Cedar Rapids Gazette (Newspaper) - December 27, 1974, Cedar Rapids, Iowa
g The Cedar Rapids Gazette: Frt., Pee. 27, 1974
Author: Celebrate Old Age, Not Deny It
By Patricia McCormack
NEW YOUK (UPI) — At some point in early adulthood human males and females try out expressions before the bathroom mirror.
They knit eyebrows and make a stern looking mouth They try to look older
Most everyone over .‘IO ha* been to that place. Most everyone under 30 will get to it sooner or later.
Cosmetic Old Age
•A ■ V
Tish Sommers of Oakland. Calif. would carn- the drama before the bathroom mirror further. As she put it: “I look forward to the time when we can merchandise a cosmetic line to make youth look older.
"A special crow s foot pencil, the silver bleaches, the stick to make those delicious brown spots on the hands.
“Eyeliner under the eye for that sexy mature look “
Sommers only partly had her tongue-in-cheek. As coordinator of the National Organization for Women (NOW ) task force on older women she aims to improve appreciation of and the image of older female Americans.
"Let’s celebrate age rather than deny it." she said
Petite, vivacious and moving like a college coed, Sommers "came out on my 59th birthday."
"Telling your age," she said, “is very important."
For her 80th birthday this year Sommers bought a three-wheel bike — the kind seen in pictures of retirement Milages.
"Pm riding it up and down the hills in Berkeley."
She can ride a two-wheeler. She’s using the "aging’ symbol bike to poke fun at the persons and institutions in society who believe aging Americans are best separated from the mainstream.
Sommers describes herself as a retired housewife. She is the author of "Not So Helpless Female" (McKay) and a founder and chairman of the board of Women’s Action Training center in Oakland
"The whole age question.” she said, "is an older woman's problem. Basically the older poor are the older widows."
Sommers has something besides her three-wheeler to poke fun at the symbols of aging. That is the witch on a
broomstick pictured on NOW task force on older women reports.
"The witch has a eat-thut-swallowed-the-eunary look Under ihe picture, it says — "Me retire0 I ve just begun lo fly."
That’s the spirit of the older woman task force wants to nurture
"At first most of us don’t recognize age discrimination when it hits us,” Sommers said.
"Theres this feminist poster of (adda Meir, with the caption ‘but can she type?’
"The ironic thing is that if she could type UMI words a minute, she'd still have a hard time getting a job. She s too old.
"Employment counselors would tell her kindly — don’t you think you should go home and enjoy your grandchildren?
"Or a personnel manager would say — you appear to he somewhat overqualified for this typing job. I don’t think you would be satisfied here."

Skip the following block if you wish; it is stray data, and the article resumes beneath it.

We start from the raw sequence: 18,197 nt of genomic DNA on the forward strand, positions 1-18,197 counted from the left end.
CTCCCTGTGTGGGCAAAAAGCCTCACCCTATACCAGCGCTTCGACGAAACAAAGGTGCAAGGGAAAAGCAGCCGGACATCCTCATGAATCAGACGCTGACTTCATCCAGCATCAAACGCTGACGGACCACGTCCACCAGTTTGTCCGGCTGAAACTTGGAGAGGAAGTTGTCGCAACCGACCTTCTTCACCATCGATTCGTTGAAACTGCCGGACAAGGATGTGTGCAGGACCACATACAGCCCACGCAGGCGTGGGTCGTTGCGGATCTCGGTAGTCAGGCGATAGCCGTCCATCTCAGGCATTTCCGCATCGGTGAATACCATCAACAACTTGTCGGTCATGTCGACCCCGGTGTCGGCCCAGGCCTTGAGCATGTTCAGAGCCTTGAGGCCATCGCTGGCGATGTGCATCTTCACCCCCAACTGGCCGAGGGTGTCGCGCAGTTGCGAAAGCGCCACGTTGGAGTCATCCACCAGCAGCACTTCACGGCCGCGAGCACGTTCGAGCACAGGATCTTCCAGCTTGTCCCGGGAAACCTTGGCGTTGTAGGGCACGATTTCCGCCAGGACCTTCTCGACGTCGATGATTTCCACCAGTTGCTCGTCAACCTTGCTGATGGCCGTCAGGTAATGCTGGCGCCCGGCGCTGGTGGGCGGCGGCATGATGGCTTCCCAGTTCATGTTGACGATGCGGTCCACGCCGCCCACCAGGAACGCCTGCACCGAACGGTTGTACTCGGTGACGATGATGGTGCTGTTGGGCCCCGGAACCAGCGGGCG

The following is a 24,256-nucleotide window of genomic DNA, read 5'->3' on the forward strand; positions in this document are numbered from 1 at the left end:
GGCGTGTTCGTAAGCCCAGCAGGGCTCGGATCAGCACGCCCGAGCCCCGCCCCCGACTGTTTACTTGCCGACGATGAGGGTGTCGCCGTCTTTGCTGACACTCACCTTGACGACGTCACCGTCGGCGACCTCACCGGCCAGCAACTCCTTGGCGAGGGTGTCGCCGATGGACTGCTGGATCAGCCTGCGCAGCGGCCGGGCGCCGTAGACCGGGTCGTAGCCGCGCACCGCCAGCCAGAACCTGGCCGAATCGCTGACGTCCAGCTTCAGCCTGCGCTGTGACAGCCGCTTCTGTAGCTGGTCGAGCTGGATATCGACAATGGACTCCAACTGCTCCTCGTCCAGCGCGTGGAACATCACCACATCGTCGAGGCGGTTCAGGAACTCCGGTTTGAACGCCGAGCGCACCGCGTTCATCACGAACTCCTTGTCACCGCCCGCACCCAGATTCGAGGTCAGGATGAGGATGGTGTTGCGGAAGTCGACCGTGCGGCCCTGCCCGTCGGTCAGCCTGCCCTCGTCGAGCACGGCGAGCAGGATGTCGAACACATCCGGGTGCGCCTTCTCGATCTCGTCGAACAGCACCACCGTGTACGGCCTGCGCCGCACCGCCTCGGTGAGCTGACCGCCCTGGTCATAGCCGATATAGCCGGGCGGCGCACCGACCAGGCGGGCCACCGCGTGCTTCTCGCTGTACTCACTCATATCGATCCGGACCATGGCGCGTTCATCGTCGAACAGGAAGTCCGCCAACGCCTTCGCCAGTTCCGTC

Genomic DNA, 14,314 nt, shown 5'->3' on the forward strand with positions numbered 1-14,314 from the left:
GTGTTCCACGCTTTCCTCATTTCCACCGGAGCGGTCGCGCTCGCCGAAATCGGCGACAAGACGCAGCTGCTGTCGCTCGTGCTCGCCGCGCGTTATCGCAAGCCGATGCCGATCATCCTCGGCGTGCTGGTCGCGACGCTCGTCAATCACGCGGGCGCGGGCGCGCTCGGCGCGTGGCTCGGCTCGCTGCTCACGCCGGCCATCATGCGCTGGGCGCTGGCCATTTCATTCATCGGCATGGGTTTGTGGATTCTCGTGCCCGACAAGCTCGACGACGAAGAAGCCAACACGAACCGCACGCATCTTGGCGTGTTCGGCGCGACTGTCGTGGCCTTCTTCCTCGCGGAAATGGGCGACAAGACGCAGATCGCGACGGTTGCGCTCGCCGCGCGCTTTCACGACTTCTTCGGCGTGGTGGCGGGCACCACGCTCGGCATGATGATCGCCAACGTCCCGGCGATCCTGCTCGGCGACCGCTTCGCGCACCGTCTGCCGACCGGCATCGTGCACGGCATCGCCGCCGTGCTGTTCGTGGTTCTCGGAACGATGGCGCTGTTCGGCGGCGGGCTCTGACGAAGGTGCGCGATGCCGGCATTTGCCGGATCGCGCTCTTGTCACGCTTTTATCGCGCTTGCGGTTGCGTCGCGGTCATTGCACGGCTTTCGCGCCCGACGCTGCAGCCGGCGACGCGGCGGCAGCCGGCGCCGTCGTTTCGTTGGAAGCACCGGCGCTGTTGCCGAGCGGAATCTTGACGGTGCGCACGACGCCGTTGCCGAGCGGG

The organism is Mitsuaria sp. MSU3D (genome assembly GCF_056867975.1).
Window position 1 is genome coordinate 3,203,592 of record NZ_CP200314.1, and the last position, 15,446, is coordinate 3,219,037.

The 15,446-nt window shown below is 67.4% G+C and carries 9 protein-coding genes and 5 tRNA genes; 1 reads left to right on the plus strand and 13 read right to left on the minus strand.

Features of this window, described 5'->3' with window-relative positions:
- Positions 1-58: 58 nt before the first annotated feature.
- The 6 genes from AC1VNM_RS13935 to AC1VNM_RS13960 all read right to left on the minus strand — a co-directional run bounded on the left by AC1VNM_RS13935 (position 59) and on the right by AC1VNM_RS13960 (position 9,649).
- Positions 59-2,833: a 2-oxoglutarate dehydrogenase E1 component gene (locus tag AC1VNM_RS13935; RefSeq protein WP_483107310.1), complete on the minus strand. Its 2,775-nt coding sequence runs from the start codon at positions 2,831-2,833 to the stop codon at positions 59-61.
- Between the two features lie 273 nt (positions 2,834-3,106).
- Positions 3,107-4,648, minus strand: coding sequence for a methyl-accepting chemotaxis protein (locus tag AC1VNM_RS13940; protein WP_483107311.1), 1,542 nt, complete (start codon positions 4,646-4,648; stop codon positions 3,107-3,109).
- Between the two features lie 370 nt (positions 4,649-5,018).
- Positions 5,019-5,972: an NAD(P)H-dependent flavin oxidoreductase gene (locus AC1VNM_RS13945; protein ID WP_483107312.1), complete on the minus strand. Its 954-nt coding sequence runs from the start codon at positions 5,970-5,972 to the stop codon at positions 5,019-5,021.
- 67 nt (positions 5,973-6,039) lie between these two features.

The task force on older women, at the NOW national convention, resolved to:
Affirm the positive values that maturity brings and to combat ageism in its many forms.
Support more equitable social security for women.
Recognize and encourage as many choices for older women as for any others in housing, in lifestyle, in sex, in education, in recreation.
Demand government-funded programs providing decent jobs for older women to replace women now exploited as volunteers.
Work for a more humane health delivery system that will value a person's well-being at any age.
"As far as sexism goes, we’ve come ... far enough to see how much further we have to go." Sommers said
"But when it comes to ageism we’re hardly out of the rocking chair. Of course* we elders are going to have to take the lead
"The main problem of the aged lies not with ourselves but in a society that allocates persons in the prime to the junk heap. We must become angry enough to cry .
"I will not be scrapped. I have a third of my life to go!”
Society for Women
Features Good Crew:
Mmdy Edelstein of Jacksonville, Fla., pushes back the tarp covering the fence around the Nixon home in Key Biscayne to take a picture. She and several hundred other tourists converged on the former presidential compound that is becoming a tourist attraction since the city denied Bebe Rebozo s request that the road in front of the compound be made a private lane.
Mayor-Grandmother Unafraid of City Council
Baby s Arrival Means Junk Mail
By Tem my Vales
WEST MEMPHIS, Ark (UP!) — A 4H-ycar-old grandmother who will become the city’s ninth mayor on New Year’s day says she s not worried about problems with the city's all-male city council